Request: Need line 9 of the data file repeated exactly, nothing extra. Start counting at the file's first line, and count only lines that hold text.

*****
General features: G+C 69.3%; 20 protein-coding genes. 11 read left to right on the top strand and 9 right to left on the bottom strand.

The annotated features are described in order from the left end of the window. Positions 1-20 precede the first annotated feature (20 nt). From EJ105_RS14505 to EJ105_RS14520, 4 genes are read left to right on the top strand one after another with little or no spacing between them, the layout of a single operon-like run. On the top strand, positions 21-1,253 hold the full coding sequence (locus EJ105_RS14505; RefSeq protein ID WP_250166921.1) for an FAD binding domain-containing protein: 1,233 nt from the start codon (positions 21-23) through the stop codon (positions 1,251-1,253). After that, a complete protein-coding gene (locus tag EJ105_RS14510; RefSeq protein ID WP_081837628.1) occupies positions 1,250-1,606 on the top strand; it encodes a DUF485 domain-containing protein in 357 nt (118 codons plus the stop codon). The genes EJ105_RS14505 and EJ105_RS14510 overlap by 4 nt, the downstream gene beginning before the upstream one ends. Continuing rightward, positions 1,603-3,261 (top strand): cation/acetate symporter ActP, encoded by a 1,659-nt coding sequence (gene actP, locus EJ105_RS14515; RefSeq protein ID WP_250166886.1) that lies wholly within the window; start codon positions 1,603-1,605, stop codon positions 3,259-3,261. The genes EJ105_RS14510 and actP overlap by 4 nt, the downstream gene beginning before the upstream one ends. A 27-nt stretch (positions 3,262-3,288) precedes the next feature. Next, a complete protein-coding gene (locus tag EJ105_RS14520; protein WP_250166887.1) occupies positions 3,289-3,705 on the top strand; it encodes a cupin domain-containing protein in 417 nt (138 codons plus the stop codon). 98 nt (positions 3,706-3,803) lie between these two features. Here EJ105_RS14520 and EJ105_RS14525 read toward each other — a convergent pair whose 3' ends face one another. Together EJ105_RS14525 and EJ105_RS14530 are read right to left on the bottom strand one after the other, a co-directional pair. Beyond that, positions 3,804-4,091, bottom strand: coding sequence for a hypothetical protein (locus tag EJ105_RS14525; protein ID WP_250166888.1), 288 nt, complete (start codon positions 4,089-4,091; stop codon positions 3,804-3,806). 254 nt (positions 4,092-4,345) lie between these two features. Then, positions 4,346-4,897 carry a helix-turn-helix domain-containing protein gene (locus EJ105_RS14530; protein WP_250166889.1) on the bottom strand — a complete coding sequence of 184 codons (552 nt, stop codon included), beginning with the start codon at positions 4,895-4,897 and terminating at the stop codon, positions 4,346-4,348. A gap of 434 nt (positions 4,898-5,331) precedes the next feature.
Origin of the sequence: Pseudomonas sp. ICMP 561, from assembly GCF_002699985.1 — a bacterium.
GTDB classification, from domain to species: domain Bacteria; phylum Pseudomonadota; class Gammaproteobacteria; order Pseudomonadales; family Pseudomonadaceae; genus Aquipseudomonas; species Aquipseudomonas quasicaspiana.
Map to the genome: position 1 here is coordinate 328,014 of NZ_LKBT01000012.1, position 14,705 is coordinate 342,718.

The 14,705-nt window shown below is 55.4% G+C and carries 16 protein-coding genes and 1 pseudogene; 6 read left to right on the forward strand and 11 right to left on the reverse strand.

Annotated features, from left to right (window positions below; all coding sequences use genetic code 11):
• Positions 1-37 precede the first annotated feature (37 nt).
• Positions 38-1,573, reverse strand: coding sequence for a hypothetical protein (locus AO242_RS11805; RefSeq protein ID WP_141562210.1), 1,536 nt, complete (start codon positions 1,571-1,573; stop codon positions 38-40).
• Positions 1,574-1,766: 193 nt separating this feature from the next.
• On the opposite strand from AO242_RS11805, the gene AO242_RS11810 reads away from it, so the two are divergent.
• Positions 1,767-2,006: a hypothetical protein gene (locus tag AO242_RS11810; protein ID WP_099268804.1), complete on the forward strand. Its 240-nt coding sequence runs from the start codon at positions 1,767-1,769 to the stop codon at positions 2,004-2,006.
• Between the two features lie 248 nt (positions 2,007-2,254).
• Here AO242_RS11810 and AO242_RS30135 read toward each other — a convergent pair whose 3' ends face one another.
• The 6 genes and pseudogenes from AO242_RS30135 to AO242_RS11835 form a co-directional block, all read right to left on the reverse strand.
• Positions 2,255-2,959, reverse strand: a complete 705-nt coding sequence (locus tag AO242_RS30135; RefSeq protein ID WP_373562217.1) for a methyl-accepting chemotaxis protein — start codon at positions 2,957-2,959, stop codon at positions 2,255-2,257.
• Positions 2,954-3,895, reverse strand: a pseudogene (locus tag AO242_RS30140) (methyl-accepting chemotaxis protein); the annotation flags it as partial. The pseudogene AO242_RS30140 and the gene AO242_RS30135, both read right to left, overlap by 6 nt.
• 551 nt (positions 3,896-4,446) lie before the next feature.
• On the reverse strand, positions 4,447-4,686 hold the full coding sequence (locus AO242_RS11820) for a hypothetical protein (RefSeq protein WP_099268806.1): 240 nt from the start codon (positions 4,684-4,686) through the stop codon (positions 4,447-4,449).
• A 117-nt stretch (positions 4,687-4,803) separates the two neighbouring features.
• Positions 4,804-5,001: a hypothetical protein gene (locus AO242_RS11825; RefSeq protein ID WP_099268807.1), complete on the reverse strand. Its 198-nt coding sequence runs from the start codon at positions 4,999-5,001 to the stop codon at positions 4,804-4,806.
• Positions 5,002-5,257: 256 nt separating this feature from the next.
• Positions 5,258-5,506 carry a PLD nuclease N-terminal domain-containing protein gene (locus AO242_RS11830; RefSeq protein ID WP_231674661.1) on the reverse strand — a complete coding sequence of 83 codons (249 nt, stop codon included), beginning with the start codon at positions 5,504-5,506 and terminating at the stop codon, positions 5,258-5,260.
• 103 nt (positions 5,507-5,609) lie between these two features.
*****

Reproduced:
• Positions 38-1,573, reverse strand: coding sequence for a hypothetical protein (locus AO242_RS11805; RefSeq protein ID WP_141562210.1), 1,536 nt, complete (start codon positions 1,571-1,573; stop codon positions 38-40).